Becoming a new parent can open you up to a world of new medical conditions and diagnoses. From pulling teeth that hang by a thread to cleaning up excrements from an upset stomach, you eventually reach a point where few things actually faze you. But sometimes it can be difficult to determine which symptoms are okay to just “watch” and which warrant a call to your child’s doctor’s office. What is a high fever exactly? Which tummy ache symptoms could mean it may be more than just a stomach bug that your little one is battling? Your child suddenly breaks out in a rash. What do you do?
Before continuing on, know that we believe that parents should always err on the side of caution when it comes to their children’s symptoms that they are worried about. Reach out to your pediatrician if you are concerned as none of this information is intended to replace medical advice.
High or Long Lasting Fever
If your baby is younger than 3 months and has a fever higher than 100.4F or higher than 101F in an infant ages 3 to 6 months, or if your child is 6 months to 2 years of age and has a fever of 103F or higher, call your pediatrician. Most of the time, pediatricians say that your child’s symptoms are more important than the reading on the thermometer but there are exceptions – such as if your infant is under 3 months old and his fever rises above 100.4F. In that case, he needs to be seen right away by a medical professional.
Additionally, if your child has been given a fever reducer like ibuprofen or acetaminophen and the number on the thermometer does not move within four to six hours, consider calling your pediatrician.
Rash Shaped Like a Circle
If your child has a circle shaped rash that has a pale spot in the center, it could signify Lyme disease, an illness that can cause serious conditions. It may also show up in the form of tiny red dots that don’t disappear when you press on the affected area of the skin.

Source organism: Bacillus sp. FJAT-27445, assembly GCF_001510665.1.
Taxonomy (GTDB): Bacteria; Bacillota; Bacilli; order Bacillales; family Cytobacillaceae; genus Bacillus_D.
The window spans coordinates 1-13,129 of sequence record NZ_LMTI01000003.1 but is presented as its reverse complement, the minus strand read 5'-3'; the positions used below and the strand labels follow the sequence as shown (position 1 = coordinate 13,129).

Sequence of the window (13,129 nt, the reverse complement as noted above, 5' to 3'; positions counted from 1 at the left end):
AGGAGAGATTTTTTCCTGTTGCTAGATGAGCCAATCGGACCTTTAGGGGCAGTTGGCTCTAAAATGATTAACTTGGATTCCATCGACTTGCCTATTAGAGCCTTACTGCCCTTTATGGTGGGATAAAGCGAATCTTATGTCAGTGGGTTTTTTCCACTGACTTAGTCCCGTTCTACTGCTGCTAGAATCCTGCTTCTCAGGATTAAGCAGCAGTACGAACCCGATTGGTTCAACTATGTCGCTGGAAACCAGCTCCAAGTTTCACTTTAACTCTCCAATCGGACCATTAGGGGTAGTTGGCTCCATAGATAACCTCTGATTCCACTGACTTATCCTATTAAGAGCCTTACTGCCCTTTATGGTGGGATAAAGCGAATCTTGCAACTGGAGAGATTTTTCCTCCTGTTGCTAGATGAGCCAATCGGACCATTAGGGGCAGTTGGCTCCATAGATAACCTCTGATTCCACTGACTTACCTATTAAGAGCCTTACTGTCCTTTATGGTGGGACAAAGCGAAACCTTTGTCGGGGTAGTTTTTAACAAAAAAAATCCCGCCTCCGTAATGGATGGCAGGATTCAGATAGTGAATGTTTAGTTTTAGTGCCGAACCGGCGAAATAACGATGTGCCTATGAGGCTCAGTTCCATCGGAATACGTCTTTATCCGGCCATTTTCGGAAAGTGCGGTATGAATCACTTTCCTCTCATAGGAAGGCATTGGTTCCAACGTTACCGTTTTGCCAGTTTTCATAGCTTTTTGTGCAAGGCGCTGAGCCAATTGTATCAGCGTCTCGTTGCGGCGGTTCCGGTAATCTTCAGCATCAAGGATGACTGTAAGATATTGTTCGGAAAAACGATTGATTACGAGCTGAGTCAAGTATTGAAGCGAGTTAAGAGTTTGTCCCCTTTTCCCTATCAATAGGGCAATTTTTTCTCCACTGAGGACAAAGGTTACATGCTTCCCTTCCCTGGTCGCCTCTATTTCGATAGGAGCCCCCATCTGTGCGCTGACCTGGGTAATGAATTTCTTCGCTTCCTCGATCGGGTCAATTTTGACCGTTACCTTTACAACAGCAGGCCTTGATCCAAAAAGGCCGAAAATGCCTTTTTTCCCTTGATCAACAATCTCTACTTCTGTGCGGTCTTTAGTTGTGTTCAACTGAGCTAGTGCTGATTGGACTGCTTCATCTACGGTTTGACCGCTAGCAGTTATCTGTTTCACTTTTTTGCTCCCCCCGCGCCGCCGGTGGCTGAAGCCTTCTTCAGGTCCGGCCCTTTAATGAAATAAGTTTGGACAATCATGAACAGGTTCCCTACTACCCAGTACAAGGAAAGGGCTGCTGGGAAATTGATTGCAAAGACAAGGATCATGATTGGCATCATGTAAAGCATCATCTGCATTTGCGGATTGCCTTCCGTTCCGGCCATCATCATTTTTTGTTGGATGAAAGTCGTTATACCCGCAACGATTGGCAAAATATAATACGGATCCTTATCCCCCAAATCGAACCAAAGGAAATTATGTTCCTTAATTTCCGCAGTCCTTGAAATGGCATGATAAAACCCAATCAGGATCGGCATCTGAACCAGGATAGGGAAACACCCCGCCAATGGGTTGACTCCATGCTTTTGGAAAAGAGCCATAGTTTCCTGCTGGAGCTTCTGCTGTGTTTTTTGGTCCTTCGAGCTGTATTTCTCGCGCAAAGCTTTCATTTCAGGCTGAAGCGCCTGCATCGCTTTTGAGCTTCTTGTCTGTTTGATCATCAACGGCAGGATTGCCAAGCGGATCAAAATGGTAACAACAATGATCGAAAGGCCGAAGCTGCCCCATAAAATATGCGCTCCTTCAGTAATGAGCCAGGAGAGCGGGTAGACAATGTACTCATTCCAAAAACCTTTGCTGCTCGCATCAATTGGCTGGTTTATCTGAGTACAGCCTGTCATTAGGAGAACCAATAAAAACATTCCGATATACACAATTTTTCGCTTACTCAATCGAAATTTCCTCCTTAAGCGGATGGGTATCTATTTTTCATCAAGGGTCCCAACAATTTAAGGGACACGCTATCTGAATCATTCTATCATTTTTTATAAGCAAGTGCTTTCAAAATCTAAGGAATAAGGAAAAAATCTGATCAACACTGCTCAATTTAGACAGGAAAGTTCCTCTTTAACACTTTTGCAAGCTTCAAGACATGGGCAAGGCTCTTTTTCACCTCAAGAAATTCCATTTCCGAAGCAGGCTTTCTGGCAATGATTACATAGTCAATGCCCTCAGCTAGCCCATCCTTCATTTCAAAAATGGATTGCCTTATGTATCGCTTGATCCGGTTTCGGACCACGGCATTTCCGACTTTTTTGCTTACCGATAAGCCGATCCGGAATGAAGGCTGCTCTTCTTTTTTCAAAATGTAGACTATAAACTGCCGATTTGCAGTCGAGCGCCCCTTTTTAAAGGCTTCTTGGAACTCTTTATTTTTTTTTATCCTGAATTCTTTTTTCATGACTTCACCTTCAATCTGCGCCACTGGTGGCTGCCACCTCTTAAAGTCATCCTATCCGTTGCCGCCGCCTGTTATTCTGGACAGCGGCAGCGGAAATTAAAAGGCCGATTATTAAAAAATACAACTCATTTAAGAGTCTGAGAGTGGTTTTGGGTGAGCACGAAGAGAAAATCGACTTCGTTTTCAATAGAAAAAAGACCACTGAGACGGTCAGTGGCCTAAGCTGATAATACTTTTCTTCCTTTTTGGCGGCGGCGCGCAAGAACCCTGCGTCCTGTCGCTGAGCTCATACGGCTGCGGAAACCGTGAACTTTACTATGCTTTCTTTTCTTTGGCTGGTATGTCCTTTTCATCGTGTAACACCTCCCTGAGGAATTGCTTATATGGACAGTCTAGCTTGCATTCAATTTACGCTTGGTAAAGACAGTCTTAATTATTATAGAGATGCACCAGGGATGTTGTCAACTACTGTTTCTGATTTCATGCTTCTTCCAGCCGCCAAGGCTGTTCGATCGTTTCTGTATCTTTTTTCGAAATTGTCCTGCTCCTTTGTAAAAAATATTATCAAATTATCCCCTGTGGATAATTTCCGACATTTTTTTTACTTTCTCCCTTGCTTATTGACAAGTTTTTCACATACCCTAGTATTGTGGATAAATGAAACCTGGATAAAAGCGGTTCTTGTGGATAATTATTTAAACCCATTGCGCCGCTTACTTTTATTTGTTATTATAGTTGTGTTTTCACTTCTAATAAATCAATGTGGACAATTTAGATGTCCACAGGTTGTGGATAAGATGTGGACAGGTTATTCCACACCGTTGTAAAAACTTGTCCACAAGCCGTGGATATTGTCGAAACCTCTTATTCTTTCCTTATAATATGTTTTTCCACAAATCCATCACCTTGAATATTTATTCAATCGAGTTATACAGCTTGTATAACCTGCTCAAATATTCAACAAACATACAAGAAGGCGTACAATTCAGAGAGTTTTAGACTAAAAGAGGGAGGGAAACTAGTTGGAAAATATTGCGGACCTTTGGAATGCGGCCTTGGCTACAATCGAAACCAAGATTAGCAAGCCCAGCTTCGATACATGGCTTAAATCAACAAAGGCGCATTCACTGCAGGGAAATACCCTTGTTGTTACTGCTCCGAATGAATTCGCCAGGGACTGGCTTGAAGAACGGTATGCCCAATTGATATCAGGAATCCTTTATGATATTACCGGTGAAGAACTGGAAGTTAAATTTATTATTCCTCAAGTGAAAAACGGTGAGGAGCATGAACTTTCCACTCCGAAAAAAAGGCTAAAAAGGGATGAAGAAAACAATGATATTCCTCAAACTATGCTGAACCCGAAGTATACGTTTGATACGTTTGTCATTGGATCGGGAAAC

Headache and Vomiting
Headache accompanied by vomiting or one that wakes your little one up in the middle of the night could be side effects of a migraine. Although migraines in children are not often dangerous, they can be very painful and may require treatment. It is also possible that middle of the night headaches may be caused by something more serious so it is important to see a doctor to rule things out.
Sudden Stomach Pain
Kids get stomach aches but if your child’s stomach pain is in the lower right side or if it is sudden, crampy and seems to come and go, it could be a sign of appendicitis. Check with your child’s doctor if he exhibits these symptoms.
If your child has not been urinating often or he has dry lips and mouth, he may be dehydrated. Other signs include a sunken fontanelle (soft spot on his head), dry skin or skin that stays pinched after you squeeze it. If you think your child is dehydrated, it is important to reach out to your doctor right away.
- Olivia, mom & a pediatric nurse
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